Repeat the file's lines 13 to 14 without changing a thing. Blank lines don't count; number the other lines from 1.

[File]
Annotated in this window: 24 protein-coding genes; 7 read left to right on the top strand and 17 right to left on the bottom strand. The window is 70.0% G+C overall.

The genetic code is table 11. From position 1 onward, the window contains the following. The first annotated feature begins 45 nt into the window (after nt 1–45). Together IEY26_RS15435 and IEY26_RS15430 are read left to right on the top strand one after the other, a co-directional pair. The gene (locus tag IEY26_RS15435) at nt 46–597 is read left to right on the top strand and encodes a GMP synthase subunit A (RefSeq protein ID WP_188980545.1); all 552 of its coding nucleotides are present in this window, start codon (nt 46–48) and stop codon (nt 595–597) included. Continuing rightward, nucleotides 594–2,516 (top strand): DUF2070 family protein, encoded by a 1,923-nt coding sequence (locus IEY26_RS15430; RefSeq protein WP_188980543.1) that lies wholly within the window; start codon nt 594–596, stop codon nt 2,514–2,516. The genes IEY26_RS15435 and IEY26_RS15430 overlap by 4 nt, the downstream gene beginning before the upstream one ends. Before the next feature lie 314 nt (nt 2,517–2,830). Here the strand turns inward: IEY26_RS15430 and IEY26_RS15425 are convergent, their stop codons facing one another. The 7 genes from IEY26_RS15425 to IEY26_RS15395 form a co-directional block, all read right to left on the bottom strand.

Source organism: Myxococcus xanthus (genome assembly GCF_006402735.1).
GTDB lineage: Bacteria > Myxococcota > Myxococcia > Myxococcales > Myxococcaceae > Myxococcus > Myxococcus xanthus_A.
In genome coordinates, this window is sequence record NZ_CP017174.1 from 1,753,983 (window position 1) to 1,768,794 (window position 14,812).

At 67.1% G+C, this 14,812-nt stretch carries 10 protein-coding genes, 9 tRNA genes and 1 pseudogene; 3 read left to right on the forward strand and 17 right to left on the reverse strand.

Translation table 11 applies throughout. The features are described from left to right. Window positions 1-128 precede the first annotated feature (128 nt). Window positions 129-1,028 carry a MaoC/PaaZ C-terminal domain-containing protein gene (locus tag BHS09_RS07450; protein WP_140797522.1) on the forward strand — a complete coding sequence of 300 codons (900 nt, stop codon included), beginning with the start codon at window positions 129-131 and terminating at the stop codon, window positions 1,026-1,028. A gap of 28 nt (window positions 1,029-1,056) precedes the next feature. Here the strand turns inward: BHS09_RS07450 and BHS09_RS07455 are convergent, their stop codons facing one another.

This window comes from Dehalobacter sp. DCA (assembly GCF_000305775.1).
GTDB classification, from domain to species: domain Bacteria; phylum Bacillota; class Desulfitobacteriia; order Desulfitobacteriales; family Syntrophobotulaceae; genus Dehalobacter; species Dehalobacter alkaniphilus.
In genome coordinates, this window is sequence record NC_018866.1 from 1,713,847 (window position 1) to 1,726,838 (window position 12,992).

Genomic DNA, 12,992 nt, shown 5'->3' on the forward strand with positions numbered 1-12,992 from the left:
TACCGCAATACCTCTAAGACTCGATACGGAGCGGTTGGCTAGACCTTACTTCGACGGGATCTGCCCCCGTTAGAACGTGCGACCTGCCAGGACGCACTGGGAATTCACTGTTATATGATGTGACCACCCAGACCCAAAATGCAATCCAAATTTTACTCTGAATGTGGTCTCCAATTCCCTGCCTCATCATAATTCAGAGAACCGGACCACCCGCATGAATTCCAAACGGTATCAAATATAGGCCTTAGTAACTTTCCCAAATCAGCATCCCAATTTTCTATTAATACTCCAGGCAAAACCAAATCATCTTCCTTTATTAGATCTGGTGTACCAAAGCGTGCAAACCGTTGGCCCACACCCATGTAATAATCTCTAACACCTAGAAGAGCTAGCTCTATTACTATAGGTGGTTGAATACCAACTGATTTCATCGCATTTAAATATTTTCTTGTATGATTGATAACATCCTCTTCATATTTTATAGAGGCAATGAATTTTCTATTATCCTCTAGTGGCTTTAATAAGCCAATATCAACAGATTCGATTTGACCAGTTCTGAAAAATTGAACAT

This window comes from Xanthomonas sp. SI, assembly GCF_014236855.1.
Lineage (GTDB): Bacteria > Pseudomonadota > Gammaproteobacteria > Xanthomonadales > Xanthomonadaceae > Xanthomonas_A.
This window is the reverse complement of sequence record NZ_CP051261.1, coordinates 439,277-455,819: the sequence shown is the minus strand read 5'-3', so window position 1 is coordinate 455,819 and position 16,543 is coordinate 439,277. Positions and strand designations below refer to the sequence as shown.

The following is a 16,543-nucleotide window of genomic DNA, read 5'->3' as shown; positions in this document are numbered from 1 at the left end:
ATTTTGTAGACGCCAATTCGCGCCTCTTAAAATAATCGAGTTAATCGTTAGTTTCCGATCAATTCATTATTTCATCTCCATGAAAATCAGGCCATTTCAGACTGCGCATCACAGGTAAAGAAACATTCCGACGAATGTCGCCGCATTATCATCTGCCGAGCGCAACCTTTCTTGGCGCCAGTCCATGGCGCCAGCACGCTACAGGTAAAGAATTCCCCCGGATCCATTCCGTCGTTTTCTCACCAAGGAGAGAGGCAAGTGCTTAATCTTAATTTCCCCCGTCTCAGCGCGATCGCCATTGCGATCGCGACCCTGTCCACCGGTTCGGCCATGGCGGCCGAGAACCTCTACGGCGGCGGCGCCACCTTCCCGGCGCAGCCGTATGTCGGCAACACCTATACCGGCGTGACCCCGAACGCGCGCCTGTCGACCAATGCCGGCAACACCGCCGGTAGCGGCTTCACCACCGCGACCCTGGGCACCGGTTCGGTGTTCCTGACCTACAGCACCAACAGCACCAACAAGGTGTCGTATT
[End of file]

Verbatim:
This window comes from Xanthomonas sp. SI, assembly GCF_014236855.1.
Lineage (GTDB): Bacteria > Pseudomonadota > Gammaproteobacteria > Xanthomonadales > Xanthomonadaceae > Xanthomonas_A.